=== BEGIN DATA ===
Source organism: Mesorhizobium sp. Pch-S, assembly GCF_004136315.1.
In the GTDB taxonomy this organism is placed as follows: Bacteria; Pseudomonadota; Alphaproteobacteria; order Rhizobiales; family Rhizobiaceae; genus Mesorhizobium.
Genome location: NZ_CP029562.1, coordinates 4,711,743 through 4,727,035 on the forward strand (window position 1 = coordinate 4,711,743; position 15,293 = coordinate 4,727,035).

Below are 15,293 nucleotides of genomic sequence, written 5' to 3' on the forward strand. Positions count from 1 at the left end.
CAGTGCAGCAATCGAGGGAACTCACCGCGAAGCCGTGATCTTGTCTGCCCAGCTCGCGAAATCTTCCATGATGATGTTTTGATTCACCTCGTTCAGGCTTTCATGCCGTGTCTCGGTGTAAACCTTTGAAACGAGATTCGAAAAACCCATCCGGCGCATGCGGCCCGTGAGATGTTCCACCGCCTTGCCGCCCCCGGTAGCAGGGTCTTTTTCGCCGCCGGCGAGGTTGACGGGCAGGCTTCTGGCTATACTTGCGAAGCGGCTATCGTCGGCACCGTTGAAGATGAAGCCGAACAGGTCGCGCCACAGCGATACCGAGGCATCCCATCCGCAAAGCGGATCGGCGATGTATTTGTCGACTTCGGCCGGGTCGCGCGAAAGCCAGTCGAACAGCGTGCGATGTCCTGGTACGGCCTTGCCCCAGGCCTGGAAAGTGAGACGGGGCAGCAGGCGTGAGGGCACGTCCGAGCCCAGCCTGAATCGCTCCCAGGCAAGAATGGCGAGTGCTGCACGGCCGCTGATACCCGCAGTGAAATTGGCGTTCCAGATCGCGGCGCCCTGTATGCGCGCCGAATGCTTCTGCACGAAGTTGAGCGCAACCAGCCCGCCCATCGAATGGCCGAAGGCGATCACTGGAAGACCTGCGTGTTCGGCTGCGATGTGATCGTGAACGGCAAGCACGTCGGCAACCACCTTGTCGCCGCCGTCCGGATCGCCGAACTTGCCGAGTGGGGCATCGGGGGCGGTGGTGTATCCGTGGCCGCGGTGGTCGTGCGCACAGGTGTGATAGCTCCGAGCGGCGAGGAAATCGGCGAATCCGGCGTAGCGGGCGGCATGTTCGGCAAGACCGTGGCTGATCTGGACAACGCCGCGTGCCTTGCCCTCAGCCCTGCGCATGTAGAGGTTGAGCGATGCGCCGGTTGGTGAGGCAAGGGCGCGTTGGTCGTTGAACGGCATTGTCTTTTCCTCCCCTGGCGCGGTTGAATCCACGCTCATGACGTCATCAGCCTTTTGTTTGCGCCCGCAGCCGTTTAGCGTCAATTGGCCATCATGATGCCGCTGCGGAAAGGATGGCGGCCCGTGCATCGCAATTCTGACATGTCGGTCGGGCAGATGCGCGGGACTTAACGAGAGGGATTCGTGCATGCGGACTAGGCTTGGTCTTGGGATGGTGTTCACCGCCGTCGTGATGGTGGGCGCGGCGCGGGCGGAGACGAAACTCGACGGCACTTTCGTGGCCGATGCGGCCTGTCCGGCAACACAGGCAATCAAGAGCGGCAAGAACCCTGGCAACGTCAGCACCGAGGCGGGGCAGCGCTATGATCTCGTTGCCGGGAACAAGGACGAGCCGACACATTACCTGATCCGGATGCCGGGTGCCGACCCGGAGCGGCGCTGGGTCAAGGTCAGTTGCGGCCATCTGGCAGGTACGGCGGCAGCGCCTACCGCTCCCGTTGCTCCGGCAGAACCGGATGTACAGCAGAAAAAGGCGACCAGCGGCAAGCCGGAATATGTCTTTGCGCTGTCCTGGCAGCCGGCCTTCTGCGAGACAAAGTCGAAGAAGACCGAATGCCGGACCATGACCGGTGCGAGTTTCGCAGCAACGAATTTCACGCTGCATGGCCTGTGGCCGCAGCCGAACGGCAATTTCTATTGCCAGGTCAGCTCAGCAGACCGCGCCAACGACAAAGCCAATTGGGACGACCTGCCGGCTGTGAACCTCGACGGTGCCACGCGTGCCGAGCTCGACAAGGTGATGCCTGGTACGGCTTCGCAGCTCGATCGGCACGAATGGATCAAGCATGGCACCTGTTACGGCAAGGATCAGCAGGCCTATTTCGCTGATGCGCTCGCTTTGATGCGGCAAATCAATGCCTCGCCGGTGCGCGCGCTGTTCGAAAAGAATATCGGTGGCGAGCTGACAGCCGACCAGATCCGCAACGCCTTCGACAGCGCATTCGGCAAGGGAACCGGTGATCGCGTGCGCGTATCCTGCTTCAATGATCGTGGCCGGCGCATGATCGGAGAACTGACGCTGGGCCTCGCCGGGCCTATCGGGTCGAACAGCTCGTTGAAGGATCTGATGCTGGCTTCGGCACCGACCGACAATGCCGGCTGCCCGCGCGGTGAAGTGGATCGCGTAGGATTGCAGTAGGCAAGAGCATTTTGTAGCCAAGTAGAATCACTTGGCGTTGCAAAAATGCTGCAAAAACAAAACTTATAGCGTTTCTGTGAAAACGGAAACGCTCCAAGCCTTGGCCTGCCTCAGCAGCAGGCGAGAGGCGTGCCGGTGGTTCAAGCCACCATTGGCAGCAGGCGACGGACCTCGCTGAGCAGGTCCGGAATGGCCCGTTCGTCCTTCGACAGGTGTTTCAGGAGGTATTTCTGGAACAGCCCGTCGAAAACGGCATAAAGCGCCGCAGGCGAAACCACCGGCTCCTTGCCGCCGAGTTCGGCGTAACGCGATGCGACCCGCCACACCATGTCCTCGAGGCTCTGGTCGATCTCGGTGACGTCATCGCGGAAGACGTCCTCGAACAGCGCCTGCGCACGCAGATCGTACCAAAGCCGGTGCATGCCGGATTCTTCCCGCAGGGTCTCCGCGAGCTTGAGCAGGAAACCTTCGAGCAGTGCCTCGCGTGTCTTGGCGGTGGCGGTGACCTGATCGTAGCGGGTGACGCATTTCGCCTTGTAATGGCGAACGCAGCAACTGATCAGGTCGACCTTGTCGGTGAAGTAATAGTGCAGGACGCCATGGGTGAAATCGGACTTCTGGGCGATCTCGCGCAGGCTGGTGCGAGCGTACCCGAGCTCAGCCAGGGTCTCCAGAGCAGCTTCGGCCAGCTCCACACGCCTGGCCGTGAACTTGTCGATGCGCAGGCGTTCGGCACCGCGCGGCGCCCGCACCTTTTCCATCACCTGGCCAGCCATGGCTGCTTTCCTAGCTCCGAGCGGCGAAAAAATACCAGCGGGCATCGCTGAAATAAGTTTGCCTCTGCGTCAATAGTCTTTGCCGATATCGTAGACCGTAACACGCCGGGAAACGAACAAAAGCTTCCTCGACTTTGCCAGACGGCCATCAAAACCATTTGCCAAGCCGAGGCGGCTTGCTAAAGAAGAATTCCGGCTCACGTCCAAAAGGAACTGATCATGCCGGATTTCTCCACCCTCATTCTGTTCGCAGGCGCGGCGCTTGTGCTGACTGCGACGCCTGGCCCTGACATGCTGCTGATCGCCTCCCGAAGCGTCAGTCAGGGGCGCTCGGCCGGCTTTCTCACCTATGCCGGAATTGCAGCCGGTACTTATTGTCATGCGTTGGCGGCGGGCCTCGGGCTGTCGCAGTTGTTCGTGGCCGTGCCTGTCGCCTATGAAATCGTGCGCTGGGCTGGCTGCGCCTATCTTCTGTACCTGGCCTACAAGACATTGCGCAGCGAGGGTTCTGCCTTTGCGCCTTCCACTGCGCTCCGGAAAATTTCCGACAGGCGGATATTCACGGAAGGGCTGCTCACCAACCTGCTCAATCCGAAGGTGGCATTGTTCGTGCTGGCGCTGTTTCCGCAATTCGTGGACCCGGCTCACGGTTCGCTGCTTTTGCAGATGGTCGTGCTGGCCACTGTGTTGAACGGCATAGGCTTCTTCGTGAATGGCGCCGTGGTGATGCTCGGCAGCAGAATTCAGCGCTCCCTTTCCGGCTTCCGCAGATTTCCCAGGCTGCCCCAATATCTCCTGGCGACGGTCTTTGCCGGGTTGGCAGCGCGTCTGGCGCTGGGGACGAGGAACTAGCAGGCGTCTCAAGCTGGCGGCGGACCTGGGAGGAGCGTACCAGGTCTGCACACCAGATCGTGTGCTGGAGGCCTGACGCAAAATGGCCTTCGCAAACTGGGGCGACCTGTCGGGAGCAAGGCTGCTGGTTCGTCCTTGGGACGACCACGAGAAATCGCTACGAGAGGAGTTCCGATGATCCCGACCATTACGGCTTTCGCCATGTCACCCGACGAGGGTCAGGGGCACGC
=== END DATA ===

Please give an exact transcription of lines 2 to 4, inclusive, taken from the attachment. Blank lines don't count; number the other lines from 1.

In the GTDB taxonomy this organism is placed as follows: Bacteria; Pseudomonadota; Alphaproteobacteria; order Rhizobiales; family Rhizobiaceae; genus Mesorhizobium.
Genome location: NZ_CP029562.1, coordinates 4,711,743 through 4,727,035 on the forward strand (window position 1 = coordinate 4,711,743; position 15,293 = coordinate 4,727,035).

Below are 15,293 nucleotides of genomic sequence, written 5' to 3' on the forward strand. Positions count from 1 at the left end.